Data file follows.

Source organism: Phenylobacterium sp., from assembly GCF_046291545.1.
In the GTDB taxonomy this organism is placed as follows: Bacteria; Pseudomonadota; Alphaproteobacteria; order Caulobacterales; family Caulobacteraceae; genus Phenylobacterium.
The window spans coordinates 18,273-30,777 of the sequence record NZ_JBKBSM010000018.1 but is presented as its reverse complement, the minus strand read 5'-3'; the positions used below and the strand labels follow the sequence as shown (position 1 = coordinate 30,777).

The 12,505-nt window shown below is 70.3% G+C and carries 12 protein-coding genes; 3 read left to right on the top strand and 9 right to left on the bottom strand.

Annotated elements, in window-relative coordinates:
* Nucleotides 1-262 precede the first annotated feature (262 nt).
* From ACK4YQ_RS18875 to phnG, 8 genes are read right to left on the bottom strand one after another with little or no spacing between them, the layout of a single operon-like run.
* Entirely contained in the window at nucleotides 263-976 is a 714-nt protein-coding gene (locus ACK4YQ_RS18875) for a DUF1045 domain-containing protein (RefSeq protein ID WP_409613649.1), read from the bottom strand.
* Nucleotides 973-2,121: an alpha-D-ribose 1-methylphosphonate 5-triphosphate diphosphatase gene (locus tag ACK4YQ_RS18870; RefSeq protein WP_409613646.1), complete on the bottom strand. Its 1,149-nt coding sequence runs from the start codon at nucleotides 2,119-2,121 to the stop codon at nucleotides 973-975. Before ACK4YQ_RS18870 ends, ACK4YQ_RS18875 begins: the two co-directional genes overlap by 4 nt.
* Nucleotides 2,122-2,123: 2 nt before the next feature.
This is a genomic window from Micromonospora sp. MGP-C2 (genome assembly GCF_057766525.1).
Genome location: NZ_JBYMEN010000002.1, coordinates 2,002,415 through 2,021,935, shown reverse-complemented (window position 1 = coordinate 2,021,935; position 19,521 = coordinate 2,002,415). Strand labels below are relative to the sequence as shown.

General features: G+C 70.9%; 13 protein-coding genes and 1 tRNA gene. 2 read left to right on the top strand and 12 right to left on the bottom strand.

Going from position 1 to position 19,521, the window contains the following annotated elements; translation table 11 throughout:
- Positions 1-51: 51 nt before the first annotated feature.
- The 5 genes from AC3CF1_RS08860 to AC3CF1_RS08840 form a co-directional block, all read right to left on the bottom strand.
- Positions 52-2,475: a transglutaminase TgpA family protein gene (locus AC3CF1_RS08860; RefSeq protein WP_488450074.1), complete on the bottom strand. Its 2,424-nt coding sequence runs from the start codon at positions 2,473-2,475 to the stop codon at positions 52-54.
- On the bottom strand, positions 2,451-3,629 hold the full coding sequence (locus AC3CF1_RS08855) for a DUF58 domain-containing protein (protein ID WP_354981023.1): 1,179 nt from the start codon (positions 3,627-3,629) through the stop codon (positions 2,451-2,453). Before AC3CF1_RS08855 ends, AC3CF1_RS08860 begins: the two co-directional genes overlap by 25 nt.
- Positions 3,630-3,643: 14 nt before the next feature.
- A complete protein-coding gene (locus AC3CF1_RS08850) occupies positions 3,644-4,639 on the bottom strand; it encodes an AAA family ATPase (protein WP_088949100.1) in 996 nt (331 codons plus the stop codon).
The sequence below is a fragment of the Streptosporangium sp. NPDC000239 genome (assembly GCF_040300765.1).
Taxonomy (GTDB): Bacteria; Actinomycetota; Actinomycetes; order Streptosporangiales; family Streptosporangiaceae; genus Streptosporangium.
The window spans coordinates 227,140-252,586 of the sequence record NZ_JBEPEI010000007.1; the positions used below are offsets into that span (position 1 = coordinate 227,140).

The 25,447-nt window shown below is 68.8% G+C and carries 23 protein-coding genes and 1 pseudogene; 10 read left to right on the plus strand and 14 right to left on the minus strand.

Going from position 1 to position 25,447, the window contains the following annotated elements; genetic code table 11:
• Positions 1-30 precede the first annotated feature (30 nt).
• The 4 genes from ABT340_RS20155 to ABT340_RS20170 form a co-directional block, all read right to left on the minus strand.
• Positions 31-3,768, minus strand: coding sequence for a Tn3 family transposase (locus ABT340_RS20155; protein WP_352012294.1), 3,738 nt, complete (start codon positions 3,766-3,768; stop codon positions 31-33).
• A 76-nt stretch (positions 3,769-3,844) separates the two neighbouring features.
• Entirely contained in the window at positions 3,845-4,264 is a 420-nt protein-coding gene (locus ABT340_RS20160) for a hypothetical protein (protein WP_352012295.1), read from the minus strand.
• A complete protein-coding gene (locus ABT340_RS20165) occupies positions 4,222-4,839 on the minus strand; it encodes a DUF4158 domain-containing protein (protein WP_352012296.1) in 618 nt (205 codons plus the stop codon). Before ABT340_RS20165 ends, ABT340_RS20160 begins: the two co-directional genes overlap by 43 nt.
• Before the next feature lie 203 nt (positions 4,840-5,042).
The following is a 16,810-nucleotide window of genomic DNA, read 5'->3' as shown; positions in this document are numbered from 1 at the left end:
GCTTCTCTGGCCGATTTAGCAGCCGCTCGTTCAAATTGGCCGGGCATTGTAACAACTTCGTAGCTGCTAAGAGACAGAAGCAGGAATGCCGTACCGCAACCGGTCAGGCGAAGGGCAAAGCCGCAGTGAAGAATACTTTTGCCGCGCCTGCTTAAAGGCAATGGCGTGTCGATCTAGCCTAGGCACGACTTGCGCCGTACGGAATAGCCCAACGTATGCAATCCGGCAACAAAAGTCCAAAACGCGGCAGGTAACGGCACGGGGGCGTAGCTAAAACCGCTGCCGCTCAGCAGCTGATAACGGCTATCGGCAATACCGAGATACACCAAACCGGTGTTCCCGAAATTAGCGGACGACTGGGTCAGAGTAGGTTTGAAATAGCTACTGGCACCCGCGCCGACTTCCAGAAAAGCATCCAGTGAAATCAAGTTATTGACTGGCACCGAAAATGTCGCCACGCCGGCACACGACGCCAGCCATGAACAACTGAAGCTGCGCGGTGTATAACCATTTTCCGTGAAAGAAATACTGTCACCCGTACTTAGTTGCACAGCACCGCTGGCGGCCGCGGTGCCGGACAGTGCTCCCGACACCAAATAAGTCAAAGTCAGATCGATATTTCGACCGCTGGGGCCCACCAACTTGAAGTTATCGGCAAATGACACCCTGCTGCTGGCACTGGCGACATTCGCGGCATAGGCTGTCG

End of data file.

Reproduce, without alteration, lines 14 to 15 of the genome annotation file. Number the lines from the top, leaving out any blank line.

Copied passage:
Going from position 1 to position 19,521, the window contains the following annotated elements; translation table 11 throughout:
- Positions 1-51: 51 nt before the first annotated feature.